Objective: To describe trends in HIV prevalence among injecting drug users in England and Wales between 1990 and 2003. Methods: Analysis of surveillance data from voluntary unlinked anonymous cross-sectional surveys collecting oral fluid samples and behavioural information from injecting drug users recruited from both drug agency (n = 24 304) and community settings (n = 3628). Results: HIV prevalence in England and Wales declined from 5.9% in 1990 to 0.6% in 1996 and then remained stable until 1999, after which it increased to 1.4% in 2003. Few HIV infections were detected among short-term injectors between 1994 and 1999, but in recent years prevalence among this group has increased. Other factors associated with higher odds of HIV infection were being recruited in London and from community settings, and ever having had a voluntary confidential HIV test. Incidence estimated through a force of infection model was 2.8% per annum among those injecting for less than a year in London between 1998 and 2003. Conclusions: These data suggest that incidence and prevalence of HIV may have increased, whereas other indicators suggest an increase in risk behaviour. It is critical that harm reduction measures are reinvigorated, and evolve in response to changes in drug use risk behaviours and policy.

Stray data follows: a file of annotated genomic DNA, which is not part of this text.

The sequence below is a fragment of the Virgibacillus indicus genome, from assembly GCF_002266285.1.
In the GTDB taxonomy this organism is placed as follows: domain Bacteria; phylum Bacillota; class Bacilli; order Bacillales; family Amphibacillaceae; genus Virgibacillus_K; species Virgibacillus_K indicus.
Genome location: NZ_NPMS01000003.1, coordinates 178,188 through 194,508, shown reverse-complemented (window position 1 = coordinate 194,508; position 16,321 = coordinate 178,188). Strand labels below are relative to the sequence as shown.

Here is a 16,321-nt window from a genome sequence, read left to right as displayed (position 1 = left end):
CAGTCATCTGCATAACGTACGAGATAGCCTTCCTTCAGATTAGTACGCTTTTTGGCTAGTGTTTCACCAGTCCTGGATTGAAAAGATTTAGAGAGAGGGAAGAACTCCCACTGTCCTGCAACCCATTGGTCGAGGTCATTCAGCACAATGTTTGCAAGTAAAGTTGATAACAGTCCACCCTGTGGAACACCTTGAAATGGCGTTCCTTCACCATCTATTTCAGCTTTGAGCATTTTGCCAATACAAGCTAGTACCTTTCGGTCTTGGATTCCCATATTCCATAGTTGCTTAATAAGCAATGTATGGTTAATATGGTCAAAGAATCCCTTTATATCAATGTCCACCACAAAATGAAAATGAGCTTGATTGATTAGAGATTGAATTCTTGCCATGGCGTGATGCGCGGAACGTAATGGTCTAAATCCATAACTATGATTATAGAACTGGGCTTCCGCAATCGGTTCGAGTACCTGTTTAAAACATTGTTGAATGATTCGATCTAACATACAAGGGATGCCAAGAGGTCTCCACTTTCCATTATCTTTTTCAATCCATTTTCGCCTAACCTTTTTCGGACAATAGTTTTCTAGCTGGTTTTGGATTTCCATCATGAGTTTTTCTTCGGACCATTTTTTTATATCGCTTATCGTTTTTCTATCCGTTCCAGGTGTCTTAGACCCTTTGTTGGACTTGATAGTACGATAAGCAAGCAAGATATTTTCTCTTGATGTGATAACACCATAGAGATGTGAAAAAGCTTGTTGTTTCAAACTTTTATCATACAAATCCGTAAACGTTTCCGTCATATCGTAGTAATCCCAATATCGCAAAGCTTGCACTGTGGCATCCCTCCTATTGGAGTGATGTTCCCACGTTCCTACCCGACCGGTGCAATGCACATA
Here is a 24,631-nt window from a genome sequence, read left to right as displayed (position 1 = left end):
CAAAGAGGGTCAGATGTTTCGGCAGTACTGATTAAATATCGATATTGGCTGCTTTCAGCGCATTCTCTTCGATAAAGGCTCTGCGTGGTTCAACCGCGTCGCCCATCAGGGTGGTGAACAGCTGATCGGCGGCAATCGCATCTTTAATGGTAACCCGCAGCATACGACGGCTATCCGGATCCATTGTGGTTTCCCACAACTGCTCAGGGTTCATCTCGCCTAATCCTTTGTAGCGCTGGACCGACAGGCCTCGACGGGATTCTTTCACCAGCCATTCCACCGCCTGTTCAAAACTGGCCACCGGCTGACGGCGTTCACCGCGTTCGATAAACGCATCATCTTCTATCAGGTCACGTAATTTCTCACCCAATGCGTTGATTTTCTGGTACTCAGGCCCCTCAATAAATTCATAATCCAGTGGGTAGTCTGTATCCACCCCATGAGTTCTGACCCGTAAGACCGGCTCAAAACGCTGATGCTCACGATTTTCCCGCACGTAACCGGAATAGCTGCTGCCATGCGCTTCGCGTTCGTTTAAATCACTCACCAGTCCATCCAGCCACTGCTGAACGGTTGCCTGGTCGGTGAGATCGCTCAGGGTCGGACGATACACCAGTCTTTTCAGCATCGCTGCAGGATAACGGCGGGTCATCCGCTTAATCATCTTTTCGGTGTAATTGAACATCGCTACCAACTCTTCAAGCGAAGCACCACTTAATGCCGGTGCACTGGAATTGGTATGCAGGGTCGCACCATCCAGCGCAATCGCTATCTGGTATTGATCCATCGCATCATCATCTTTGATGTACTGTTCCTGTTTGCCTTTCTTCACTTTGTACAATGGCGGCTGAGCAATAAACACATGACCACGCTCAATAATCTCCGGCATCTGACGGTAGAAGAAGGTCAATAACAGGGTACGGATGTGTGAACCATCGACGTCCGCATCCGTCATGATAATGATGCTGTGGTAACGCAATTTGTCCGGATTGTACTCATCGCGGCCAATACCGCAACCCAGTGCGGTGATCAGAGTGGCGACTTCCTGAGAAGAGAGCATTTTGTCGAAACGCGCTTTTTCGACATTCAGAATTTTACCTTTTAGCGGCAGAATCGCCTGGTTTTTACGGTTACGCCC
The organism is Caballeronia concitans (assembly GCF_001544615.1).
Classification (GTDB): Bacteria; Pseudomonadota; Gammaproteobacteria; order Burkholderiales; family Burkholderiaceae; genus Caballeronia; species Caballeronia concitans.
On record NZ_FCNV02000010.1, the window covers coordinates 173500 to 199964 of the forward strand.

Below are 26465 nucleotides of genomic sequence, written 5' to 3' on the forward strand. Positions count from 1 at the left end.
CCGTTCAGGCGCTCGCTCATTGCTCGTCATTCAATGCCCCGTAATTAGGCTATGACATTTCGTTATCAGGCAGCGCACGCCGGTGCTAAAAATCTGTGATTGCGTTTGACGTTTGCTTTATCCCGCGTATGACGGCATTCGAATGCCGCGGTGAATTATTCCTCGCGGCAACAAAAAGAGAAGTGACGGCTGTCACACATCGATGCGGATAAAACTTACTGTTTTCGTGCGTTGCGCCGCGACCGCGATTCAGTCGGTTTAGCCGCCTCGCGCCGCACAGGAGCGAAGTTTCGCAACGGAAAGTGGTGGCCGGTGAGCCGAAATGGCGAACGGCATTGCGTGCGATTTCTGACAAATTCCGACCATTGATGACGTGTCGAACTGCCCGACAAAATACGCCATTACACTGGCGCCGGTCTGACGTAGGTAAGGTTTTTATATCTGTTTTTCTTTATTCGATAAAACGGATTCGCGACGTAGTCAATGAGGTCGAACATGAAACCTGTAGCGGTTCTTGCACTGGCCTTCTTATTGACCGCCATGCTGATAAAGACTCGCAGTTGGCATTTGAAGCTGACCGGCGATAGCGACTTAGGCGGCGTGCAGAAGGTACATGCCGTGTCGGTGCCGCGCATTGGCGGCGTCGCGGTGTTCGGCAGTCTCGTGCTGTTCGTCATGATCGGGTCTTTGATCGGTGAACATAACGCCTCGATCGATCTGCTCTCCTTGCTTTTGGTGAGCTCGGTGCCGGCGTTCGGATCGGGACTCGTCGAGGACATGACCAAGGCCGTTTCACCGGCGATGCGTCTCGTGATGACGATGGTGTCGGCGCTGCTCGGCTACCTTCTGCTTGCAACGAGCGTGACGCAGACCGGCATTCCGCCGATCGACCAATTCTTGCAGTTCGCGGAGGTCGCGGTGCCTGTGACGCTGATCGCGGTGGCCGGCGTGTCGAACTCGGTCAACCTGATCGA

|Number of pages||8|
|Publication status||Published - 22 Jul 2005|
- Injecting drug users